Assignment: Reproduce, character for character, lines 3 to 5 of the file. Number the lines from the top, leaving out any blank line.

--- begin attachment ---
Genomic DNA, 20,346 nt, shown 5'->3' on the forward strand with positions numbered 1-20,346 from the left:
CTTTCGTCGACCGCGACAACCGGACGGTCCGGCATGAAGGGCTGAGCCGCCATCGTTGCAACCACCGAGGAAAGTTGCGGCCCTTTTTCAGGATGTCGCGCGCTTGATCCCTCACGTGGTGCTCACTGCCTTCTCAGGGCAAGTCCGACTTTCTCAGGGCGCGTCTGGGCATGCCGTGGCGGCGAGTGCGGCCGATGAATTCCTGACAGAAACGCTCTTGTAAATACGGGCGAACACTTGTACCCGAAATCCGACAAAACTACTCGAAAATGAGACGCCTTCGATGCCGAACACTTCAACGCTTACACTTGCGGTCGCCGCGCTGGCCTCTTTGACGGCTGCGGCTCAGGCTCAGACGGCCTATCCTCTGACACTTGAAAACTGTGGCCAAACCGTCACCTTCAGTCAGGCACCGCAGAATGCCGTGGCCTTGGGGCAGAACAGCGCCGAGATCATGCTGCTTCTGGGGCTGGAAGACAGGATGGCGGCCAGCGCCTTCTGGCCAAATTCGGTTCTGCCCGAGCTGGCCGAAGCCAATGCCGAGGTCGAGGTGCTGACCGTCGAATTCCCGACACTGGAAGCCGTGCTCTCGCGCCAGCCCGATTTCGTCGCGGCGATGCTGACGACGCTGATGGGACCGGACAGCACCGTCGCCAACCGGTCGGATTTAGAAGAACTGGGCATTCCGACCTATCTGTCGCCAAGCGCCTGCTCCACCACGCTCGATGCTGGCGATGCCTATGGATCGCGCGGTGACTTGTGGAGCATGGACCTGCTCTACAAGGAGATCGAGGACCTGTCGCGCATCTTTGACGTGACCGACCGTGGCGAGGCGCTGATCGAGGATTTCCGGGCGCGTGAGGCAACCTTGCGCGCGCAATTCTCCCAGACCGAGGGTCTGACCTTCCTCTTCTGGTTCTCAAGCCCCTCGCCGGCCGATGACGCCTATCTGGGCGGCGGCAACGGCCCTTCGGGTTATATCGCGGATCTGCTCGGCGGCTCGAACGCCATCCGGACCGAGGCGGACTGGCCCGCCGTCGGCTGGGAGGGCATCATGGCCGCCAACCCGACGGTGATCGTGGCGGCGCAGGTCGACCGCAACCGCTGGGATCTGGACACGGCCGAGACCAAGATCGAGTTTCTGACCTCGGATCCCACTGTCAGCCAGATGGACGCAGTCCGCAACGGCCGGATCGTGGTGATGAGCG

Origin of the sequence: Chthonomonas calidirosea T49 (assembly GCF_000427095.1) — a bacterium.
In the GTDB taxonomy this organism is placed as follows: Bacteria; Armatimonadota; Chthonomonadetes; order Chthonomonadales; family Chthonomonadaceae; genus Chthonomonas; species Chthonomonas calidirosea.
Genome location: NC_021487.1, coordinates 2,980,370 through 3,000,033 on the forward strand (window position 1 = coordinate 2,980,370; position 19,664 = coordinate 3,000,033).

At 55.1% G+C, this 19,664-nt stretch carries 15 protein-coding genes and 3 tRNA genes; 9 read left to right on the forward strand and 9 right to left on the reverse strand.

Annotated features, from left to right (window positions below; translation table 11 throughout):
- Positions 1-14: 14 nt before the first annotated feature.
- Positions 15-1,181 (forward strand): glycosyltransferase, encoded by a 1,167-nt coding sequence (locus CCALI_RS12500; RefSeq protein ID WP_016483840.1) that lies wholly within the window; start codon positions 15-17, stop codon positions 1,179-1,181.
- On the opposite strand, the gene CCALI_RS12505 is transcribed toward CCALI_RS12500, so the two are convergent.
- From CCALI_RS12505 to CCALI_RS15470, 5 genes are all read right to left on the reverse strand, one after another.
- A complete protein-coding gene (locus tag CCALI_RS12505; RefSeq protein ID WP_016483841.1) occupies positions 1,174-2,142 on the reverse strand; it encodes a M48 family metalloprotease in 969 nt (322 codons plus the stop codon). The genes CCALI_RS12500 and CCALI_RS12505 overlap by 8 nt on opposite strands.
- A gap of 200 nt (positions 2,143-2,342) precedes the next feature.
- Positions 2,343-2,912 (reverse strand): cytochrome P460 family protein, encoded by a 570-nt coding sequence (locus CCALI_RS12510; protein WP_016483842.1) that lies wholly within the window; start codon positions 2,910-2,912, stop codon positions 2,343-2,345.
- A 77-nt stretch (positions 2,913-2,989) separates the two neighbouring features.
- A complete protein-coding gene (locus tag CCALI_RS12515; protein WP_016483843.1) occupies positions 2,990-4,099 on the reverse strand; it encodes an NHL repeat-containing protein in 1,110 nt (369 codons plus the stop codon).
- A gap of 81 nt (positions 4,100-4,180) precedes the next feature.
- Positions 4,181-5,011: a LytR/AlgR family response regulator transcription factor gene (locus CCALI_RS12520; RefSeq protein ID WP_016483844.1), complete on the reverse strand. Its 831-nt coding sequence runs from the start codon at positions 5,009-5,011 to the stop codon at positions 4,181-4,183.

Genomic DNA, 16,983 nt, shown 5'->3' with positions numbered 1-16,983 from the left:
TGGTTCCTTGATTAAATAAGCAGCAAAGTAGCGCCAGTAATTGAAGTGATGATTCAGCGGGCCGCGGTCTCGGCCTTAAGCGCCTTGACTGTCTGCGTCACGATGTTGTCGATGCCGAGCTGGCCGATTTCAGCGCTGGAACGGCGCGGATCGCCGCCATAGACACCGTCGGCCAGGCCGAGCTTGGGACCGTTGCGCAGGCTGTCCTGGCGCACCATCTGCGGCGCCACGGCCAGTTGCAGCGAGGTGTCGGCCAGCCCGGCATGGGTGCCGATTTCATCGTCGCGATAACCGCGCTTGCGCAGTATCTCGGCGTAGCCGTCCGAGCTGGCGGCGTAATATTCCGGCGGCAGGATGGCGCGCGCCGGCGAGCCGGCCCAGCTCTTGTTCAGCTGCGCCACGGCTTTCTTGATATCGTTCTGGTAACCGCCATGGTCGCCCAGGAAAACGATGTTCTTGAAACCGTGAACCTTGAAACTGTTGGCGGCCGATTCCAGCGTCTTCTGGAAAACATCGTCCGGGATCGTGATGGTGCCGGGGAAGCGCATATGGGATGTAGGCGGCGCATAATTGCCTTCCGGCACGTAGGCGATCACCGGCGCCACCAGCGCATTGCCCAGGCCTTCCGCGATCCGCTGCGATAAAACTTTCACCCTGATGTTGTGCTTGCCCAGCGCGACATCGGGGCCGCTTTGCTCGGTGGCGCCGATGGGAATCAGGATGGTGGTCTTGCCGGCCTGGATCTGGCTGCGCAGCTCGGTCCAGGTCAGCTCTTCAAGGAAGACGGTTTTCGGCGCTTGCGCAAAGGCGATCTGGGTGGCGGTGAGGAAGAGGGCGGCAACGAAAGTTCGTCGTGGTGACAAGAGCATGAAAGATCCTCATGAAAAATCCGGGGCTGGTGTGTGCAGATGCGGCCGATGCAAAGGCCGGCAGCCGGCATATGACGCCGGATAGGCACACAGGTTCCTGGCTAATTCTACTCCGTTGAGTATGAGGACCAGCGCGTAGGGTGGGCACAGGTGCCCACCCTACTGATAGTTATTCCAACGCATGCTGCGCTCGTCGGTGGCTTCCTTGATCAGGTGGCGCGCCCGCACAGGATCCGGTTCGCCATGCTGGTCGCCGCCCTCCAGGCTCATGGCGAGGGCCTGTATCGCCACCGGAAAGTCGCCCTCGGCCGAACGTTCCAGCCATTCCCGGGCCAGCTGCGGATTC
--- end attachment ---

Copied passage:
Origin of the sequence: Chthonomonas calidirosea T49 (assembly GCF_000427095.1) — a bacterium.
In the GTDB taxonomy this organism is placed as follows: Bacteria; Armatimonadota; Chthonomonadetes; order Chthonomonadales; family Chthonomonadaceae; genus Chthonomonas; species Chthonomonas calidirosea.
Genome location: NC_021487.1, coordinates 2,980,370 through 3,000,033 on the forward strand (window position 1 = coordinate 2,980,370; position 19,664 = coordinate 3,000,033).